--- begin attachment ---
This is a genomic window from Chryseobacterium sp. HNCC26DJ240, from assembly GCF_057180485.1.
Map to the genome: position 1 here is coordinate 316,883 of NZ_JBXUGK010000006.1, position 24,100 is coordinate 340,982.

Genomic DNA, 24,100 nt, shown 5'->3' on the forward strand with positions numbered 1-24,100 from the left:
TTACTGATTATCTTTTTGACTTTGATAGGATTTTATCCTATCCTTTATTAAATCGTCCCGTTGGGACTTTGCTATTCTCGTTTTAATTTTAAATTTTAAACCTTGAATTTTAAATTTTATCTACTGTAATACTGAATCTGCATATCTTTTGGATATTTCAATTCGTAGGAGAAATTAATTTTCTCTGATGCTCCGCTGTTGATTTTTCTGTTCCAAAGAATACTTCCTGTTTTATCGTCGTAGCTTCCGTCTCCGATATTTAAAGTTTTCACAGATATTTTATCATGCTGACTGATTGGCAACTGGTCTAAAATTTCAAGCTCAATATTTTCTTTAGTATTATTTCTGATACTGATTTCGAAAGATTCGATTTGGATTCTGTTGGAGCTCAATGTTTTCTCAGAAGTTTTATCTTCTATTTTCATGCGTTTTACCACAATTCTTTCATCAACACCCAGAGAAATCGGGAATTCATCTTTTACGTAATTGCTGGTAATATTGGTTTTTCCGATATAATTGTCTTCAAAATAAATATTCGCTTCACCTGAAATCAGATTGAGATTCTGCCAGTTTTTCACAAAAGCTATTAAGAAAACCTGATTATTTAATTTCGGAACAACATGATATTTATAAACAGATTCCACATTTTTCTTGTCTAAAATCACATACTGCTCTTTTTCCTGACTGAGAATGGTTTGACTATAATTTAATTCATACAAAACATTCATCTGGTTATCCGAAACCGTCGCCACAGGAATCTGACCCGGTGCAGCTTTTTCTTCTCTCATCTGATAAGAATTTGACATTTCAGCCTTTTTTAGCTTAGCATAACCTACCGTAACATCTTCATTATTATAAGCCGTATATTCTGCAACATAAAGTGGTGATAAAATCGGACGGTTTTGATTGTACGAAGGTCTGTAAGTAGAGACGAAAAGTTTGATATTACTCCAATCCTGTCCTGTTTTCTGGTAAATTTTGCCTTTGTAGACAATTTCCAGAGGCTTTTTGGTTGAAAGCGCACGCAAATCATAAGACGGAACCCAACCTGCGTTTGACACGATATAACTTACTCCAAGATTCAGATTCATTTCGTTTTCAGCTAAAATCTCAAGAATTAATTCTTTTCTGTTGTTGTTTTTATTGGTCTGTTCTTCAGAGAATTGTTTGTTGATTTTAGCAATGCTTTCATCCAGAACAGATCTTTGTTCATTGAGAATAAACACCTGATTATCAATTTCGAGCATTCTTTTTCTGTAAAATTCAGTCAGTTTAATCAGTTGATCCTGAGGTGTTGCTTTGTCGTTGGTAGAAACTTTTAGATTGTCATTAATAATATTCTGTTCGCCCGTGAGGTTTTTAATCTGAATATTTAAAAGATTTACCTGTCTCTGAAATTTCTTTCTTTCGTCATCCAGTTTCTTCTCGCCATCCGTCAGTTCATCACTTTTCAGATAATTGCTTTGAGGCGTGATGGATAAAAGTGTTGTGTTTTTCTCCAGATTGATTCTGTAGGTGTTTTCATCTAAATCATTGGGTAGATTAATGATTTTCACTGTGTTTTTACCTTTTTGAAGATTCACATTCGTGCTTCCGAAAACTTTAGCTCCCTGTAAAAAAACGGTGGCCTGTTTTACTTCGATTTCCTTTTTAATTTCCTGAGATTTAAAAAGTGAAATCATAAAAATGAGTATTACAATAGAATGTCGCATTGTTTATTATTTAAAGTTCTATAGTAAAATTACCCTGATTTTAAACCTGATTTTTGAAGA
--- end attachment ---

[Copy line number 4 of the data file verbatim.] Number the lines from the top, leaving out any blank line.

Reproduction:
TTACTGATTATCTTTTTGACTTTGATAGGATTTTATCCTATCCTTTATTAAATCGTCCCGTTGGGACTTTGCTATTCTCGTTTTAATTTTAAATTTTAAACCTTGAATTTTAAATTTTATCTACTGTAATACTGAATCTGCATATCTTTTGGATATTTCAATTCGTAGGAGAAATTAATTTTCTCTGATGCTCCGCTGTTGATTTTTCTGTTCCAAAGAATACTTCCTGTTTTATCGTCGTAGCTTCCGTCTCCGATATTTAAAGTTTTCACAGATATTTTATCATGCTGACTGATTGGCAACTGGTCTAAAATTTCAAGCTCAATATTTTCTTTAGTATTATTTCTGATACTGATTTCGAAAGATTCGATTTGGATTCTGTTGGAGCTCAATGTTTTCTCAGAAGTTTTATCTTCTATTTTCATGCGTTTTACCACAATTCTTTCATCAACACCCAGAGAAATCGGGAATTCATCTTTTACGTAATTGCTGGTAATATTGGTTTTTCCGATATAATTGTCTTCAAAATAAATATTCGCTTCACCTGAAATCAGATTGAGATTCTGCCAGTTTTTCACAAAAGCTATTAAGAAAACCTGATTATTTAATTTCGGAACAACATGATATTTATAAACAGATTCCACATTTTTCTTGTCTAAAATCACATACTGCTCTTTTTCCTGACTGAGAATGGTTTGACTATAATTTAATTCATACAAAACATTCATCTGGTTATCCGAAACCGTCGCCACAGGAATCTGACCCGGTGCAGCTTTTTCTTCTCTCATCTGATAAGAATTTGACATTTCAGCCTTTTTTAGCTTAGCATAACCTACCGTAACATCTTCATTATTATAAGCCGTATATTCTGCAACATAAAGTGGTGATAAAATCGGACGGTTTTGATTGTACGAAGGTCTGTAAGTAGAGACGAAAAGTTTGATATTACTCCAATCCTGTCCTGTTTTCTGGTAAATTTTGCCTTTGTAGACAATTTCCAGAGGCTTTTTGGTTGAAAGCGCACGCAAATCATAAGACGGAACCCAACCTGCGTTTGACACGATATAACTTACTCCAAGATTCAGATTCATTTCGTTTTCAGCTAAAATCTCAAGAATTAATTCTTTTCTGTTGTTGTTTTTATTGGTCTGTTCTTCAGAGAATTGTTTGTTGATTTTAGCAATGCTTTCATCCAGAACAGATCTTTGTTCATTGAGAATAAACACCTGATTATCAATTTCGAGCATTCTTTTTCTGTAAAATTCAGTCAGTTTAATCAGTTGATCCTGAGGTGTTGCTTTGTCGTTGGTAGAAACTTTTAGATTGTCATTAATAATATTCTGTTCGCCCGTGAGGTTTTTAATCTGAATATTTAAAAGATTTACCTGTCTCTGAAATTTCTTTCTTTCGTCATCCAGTTTCTTCTCGCCATCCGTCAGTTCATCACTTTTCAGATAATTGCTTTGAGGCGTGATGGATAAAAGTGTTGTGTTTTTCTCCAGATTGATTCTGTAGGTGTTTTCATCTAAATCATTGGGTAGATTAATGATTTTCACTGTGTTTTTACCTTTTTGAAGATTCACATTCGTGCTTCCGAAAACTTTAGCTCCCTGTAAAAAAACGGTGGCCTGTTTTACTTCGATTTCCTTTTTAATTTCCTGAGATTTAAAAAGTGAAATCATAAAAATGAGTATTACAATAGAATGTCGCATTGTTTATTATTTAAAGTTCTATAGTAAAATTACCCTGATTTTAAACCTGATTTTTGAAGA